For E with finite measure I think you can just use
.
For the general case I would look at something like
where if , and then show that
I'm struggling with a prelim practice problem and need some help; note that E may have infinite measure.
Claim: Let be a sequence of integrable functions such that a.e. Assume that . Prove or disprove that for any measurable set E, .
I't's not clear that the conjecture is even true but I haven't been able to find a counter example if it's not. If and are non-negative, you can use Fatou's Lemma to prove the result. If we can show that then we can use the generalized Lebesque Dom Conv Thm. but I haven't been able to prove the limit. I also tried assuming that E has finite measure and applying Egoroff's theorem to no avail. I also tried assuming that the claim is true for E of finite measure and then proving the more general case - didn't get home on that approach either. I also played a little with signed measure ideas (positive and negative sets) but that just seemed to make the problem more abstract without adding any value. The way through may be in these somewhere in these ideas but I haven't been able to pull it out.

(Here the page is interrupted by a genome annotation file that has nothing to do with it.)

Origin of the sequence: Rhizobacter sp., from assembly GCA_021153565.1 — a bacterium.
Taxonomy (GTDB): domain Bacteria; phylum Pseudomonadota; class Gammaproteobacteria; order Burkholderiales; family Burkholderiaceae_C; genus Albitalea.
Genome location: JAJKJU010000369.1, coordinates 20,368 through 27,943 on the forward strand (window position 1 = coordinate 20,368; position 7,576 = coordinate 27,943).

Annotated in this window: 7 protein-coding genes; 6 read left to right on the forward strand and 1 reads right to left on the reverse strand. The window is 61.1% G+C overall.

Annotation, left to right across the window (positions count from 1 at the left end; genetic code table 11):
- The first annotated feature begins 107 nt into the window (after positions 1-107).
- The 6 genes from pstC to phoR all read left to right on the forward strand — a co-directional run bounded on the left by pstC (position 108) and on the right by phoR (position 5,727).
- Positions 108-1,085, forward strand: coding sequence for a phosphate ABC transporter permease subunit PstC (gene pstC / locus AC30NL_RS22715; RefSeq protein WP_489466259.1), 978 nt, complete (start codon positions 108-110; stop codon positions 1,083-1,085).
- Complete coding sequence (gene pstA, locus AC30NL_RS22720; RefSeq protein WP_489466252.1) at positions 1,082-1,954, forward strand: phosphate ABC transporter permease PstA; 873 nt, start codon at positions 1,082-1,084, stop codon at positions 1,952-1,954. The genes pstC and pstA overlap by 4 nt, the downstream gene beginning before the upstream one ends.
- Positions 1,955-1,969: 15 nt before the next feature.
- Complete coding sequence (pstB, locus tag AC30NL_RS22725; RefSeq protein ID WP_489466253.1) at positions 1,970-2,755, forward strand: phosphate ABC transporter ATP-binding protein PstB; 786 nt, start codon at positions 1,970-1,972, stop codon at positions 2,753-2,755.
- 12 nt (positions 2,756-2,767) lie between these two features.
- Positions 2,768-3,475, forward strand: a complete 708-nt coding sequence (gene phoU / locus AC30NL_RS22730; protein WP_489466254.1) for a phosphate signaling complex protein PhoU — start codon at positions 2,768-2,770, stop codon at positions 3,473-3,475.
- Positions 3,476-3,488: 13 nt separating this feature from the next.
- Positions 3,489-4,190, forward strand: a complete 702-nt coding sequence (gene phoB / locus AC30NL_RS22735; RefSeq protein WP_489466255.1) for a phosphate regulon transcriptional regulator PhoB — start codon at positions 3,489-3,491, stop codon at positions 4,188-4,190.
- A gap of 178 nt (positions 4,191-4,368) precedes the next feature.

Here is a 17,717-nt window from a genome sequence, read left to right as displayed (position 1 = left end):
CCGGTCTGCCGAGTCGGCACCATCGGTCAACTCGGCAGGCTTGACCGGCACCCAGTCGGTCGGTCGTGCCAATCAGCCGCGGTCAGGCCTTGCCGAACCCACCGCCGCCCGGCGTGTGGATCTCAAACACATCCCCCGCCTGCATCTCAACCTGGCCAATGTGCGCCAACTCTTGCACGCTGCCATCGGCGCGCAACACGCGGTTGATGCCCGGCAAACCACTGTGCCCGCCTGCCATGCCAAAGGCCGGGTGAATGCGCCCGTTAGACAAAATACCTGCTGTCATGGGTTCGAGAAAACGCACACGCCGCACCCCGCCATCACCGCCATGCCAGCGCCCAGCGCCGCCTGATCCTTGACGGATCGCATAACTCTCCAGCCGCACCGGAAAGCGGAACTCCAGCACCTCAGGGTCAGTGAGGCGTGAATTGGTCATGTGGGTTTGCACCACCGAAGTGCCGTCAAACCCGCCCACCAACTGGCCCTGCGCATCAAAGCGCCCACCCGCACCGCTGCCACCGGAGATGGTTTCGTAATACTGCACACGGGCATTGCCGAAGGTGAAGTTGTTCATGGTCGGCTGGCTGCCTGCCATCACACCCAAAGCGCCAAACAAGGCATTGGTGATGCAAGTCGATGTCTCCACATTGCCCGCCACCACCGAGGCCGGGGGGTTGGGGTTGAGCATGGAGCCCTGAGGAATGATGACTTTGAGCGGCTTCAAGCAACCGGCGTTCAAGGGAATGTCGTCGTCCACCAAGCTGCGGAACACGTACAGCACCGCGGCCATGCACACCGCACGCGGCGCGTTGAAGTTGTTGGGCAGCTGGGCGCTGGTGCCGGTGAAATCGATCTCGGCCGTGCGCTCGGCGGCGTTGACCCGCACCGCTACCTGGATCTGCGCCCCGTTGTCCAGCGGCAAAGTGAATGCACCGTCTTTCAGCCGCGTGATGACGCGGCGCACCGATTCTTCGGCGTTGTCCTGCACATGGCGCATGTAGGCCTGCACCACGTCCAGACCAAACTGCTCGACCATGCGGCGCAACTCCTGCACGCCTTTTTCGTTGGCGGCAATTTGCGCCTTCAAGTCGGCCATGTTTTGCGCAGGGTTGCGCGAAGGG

This remind's me Scheffé's lemma. The positiveness assumption (or the absolute values) involved in Scheffé's lemma suggests that the results fails otherwise, but I can't think of a counterexample either. I will give it further thoughts...
After further thoughts...
I considered the well-known counterexample to the bounded convergence theorem, namely the "traveling bump" (I don't know the English name) : define the sequence of functions (it equals 1 if and 0 otherwise). Any other smoother bump would do fine. We have for any , but for every . Of course, the convergence to 0 is not uniform and can't be dominated either.
Then I defined . This time, two opposite bumps travel toward . We have for all , and . This is the situation of the question. However, for every .